The TSX ended last week up 231.46 points or 1.88 per cent after the U.S. Federal Reserve announced an open-ended plan to spend US$40 billion a month on a new round of bond purchases. And it will continue to do so until the job market shows substantial improvement.
That jump came on top of a 2.66 per cent gain the previous week after the European Central Bank announced a plan to purchase government bonds in order to keep borrowing costs under control for some of the most vulnerable eurozone members, such as Spain and Italy.
"So the general conclusion is the market got what it wanted or else we wouldn't be trading where we are," said Gareth Watson, vice president investment management and research at Richardson GMP Ltd.
"At the same time, the next question is, what’s next? Because there ain't going to be a lot of stuff coming out over the next month until we get into reporting season."
The strong showing has left the TSX up 4.55 per cent for the year, while the main Toronto index has surged 10.25 per cent from the lows of the year racked up in early June.
And that suggests that while the positive tone will stay with markets for awhile yet, it could be time for a pause.
"We’ve had quite a move from the summer lows, we have come a long ways on this," said Bob Gorman, chief portfolio strategist at TD Waterhouse.
"In the pit of my stomach, I think this is all fine and dandy, we are well-positioned here, but at some point we will probably have a reminder that there are risks out there."
One thing that concerns Gorman is where a widely-watched measure of market volatility stood at the end of last week.
The VIX futures — which translates, roughly, to the expected movement in the S&P 500 index over the upcoming 30-day period and then annualized — are often referred to as a fear index.
In October, 2008 in the wake of the financial sector collapse, the S&P VIX had rocketed as high as 89 in the midst of the market sell-off.
On Friday, it stood at about 14, well below the average reading of 19.04 that stood between 1990 and October 2008.
And to some market experts, this spells complacency.
"I wouldn’t be too surprised to see this ultra low VIX volatility/complacency give way to some renewed fear at some point," added Gorman.
"Wouldn’t surprise me a bit."
Meantime, Watson thinks that the focus will return to Europe now that Fed chairman Ben Bernanke has pleasantly surprised markets.
"I think people will say now our focus is back on Europe and time to put some of these programs in place and try and get yields lower and so far, it’s working," he said.
"But at some point it might not work and that’s where the focus might turn back to in the near future. I don’t think it’s going to be on the United States as much."
Spain, which is the eurozone’s fourth largest economy, is widely-expected to make a request to use the new ECB bond buying facility at some stage but the conditions attached have yet to be determined.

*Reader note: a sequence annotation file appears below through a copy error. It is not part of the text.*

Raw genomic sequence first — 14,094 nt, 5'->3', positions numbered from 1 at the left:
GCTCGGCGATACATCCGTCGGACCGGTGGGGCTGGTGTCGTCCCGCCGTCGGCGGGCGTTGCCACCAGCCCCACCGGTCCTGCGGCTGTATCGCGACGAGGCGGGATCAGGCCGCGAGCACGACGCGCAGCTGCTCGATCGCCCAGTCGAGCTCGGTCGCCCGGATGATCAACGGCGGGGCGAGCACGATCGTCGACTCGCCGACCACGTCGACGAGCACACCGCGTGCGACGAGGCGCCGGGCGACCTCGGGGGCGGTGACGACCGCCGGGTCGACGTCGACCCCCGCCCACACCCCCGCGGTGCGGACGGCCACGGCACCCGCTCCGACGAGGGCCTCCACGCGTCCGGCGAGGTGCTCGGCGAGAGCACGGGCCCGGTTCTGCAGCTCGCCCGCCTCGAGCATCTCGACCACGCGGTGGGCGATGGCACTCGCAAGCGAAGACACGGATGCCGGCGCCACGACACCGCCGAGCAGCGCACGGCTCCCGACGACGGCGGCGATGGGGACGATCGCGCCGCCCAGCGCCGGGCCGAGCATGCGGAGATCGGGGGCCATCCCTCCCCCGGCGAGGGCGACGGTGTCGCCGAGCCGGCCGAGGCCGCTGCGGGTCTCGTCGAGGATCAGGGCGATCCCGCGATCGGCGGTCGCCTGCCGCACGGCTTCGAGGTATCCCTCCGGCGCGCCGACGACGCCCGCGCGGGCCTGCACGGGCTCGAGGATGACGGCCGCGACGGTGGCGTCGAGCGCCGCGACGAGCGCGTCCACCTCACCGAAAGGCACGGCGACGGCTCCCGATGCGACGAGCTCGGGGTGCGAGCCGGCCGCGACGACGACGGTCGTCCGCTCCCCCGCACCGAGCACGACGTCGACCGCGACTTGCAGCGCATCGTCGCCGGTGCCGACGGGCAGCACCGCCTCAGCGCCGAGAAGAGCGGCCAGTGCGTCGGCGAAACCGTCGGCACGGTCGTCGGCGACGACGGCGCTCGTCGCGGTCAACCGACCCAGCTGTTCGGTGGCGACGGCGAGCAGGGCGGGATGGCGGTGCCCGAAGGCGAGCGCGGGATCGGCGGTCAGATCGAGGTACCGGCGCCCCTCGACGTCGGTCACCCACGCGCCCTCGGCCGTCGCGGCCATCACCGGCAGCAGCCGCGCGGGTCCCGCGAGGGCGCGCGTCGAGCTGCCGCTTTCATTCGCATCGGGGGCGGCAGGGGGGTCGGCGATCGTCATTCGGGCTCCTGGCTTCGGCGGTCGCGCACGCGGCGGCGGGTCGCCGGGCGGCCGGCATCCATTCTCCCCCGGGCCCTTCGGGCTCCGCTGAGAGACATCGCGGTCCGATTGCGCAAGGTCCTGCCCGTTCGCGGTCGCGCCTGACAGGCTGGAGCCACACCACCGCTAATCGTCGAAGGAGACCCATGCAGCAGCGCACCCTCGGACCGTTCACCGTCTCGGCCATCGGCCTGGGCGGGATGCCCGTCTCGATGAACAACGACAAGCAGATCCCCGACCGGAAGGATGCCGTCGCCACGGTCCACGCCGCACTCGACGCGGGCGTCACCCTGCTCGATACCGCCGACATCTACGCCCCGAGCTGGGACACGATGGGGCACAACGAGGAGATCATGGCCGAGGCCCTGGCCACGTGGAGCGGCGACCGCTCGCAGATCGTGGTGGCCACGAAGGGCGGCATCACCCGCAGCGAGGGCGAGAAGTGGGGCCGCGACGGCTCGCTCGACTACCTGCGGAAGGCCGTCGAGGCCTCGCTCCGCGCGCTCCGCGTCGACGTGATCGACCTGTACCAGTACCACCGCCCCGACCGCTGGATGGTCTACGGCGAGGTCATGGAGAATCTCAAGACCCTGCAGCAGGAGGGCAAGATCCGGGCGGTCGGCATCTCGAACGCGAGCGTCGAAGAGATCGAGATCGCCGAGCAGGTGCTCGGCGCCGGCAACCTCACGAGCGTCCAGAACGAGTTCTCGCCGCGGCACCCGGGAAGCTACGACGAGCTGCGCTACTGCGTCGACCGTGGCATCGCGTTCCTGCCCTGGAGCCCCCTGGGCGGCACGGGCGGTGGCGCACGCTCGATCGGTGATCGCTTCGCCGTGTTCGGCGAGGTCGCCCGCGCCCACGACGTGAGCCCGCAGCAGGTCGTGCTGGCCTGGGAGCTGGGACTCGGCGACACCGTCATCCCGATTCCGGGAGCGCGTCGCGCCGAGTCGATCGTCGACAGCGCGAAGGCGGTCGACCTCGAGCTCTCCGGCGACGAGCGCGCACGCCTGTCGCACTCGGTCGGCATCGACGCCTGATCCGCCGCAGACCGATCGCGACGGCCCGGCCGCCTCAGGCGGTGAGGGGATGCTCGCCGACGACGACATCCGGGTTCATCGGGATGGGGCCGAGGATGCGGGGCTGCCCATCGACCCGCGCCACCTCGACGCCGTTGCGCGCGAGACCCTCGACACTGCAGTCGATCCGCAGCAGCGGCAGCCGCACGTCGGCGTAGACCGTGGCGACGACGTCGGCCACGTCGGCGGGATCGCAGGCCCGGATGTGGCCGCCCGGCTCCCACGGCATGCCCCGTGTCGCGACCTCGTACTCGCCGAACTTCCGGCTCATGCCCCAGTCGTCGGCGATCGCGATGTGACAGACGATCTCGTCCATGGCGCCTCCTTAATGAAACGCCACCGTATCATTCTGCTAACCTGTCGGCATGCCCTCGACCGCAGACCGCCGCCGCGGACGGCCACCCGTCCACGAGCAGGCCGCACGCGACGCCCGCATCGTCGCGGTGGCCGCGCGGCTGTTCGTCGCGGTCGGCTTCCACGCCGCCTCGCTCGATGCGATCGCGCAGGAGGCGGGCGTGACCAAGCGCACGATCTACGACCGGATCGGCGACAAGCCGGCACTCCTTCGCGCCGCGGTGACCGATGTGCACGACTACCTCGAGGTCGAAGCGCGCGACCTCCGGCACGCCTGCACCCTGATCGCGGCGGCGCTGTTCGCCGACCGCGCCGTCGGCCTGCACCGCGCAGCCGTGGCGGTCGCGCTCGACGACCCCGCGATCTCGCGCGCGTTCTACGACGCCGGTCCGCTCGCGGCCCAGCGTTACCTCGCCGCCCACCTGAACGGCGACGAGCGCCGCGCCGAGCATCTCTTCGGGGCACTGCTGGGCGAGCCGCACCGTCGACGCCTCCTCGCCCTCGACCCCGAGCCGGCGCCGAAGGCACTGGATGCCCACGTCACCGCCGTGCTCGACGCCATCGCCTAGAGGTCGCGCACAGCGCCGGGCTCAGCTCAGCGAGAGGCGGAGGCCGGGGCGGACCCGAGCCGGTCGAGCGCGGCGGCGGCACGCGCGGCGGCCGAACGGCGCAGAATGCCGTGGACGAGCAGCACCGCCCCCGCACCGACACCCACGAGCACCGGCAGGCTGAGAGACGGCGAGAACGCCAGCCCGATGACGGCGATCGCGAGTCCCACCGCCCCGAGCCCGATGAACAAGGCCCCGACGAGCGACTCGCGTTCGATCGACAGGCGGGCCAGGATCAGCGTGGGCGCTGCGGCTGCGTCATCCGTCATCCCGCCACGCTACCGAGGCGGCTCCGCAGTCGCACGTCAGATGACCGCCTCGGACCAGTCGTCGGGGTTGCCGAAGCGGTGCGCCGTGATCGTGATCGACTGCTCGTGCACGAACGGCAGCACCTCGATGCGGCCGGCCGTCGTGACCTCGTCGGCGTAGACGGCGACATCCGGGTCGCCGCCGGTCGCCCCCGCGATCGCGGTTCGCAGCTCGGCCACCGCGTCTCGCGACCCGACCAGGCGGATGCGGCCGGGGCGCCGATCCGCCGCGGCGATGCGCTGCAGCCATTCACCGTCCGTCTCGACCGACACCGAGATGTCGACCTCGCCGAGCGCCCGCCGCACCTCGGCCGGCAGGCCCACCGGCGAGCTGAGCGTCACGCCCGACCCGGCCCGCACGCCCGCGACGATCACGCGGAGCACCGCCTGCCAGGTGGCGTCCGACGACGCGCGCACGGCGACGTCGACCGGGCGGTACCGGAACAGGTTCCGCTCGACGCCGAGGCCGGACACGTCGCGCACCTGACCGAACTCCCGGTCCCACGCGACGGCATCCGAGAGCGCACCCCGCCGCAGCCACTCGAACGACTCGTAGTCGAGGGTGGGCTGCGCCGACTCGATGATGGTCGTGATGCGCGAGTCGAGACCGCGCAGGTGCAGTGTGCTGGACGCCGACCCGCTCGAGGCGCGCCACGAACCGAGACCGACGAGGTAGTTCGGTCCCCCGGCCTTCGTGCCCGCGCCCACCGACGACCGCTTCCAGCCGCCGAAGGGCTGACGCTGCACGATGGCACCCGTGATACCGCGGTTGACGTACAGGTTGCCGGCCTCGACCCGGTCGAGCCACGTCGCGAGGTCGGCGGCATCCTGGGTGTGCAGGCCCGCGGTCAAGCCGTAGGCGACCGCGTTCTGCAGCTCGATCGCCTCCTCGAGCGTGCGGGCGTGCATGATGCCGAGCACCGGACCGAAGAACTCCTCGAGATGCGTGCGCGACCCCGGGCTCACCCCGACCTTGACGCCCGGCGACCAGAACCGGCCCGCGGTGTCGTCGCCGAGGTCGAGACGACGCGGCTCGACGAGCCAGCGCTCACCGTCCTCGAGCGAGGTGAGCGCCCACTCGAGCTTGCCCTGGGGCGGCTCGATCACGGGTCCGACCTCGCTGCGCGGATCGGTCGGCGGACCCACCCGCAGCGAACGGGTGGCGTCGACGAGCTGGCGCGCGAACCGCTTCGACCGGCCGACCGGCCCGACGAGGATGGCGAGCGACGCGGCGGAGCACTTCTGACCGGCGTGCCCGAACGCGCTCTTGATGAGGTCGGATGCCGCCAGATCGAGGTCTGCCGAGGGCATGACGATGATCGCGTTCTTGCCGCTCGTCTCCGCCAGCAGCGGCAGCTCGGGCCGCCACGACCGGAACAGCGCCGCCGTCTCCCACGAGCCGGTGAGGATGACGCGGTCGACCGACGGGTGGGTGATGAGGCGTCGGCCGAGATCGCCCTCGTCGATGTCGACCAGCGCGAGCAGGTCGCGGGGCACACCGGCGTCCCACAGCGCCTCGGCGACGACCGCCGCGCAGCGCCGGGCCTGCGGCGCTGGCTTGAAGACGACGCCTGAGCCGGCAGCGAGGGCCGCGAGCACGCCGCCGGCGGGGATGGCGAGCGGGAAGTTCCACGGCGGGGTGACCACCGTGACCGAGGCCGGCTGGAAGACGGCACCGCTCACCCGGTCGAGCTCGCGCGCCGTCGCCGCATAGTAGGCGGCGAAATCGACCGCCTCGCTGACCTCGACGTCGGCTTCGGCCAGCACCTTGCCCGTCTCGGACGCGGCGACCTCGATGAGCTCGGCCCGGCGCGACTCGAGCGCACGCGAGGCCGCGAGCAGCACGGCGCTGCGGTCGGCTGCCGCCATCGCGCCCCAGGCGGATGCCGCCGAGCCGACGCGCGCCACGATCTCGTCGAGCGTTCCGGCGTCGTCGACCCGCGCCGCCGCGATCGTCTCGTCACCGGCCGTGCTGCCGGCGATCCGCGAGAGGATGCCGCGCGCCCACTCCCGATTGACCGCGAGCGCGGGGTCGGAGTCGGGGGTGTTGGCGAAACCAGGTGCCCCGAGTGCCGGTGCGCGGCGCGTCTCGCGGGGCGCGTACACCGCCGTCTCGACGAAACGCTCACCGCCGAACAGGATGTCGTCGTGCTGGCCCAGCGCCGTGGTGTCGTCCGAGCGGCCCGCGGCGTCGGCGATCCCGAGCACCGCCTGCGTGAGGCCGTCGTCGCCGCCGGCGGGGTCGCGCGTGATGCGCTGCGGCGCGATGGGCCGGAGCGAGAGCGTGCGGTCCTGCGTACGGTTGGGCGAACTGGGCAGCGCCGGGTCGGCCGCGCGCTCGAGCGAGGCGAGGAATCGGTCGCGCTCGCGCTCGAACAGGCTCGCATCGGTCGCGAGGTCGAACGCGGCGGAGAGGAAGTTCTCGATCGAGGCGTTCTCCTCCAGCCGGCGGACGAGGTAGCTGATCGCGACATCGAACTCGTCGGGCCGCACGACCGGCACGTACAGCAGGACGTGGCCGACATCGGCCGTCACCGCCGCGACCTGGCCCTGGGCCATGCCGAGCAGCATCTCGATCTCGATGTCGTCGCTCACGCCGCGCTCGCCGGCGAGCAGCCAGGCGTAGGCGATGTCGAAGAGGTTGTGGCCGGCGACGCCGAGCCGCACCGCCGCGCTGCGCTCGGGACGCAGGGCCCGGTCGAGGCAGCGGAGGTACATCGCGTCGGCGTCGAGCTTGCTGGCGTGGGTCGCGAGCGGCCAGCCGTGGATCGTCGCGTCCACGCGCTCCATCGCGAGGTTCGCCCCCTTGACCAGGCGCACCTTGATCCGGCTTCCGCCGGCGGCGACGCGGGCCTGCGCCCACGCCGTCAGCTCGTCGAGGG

Its finance minister Luis de Guindos said the government was readying to present a bold new economic reform plan by the end of the month.
The Spanish government has shown its unwillingness to bow to conditions attached to any help, and its plan could allow it to say that it’s already meeting any austerity and reform measures implicit in a deal.
And Greece is currently being assessed by international debt inspectors.
If the inspectors decide it hasn’t done enough to meet the strict conditions of its bailout, vital funds would be cut off and it could be forced to default on its mountain of debt, potentially triggering another bout of turmoil in the markets and its exit from the euro.
Meanwhile, the economic calendar is thin for this week.
The latest Canadian inflation data comes out Friday. Statistics Canada is expected to report that the Consumer Price Index rose 0.3 per cent in August from July, which would amount to 1.3 per cent year over year.
In the U.S., traders will look to continued signs of improvement in the housing sector. Economists expect housing starts for August came in at an annual rate of 765,000, up from 746,000 in July.
CIBC economists think it will come in even higher, at 775,000, a post-recession high.
"Building permit applications and homebuilder confidence have soared in recent months, suggesting an imminent uplift in starts as well," said CIBC World Markets economist Andrew Grantham.
On the corporate front, traders will focus on package freight company FedEx, which is viewed as an economic bellwether. It delivers quarterly earnings on Tuesday.
However, expectations are already diminished after the company reported Sept. 4 that it expected to hand in lower than expected earnings because "weakness in the global economy constrained revenue growth . . . more than expected."
It said it expected to earn between US$1.37 and $1.43 a share for its fiscal first quarter, less than initial estimates of profit of $1.45 to $1.60 a share.Suggest a correction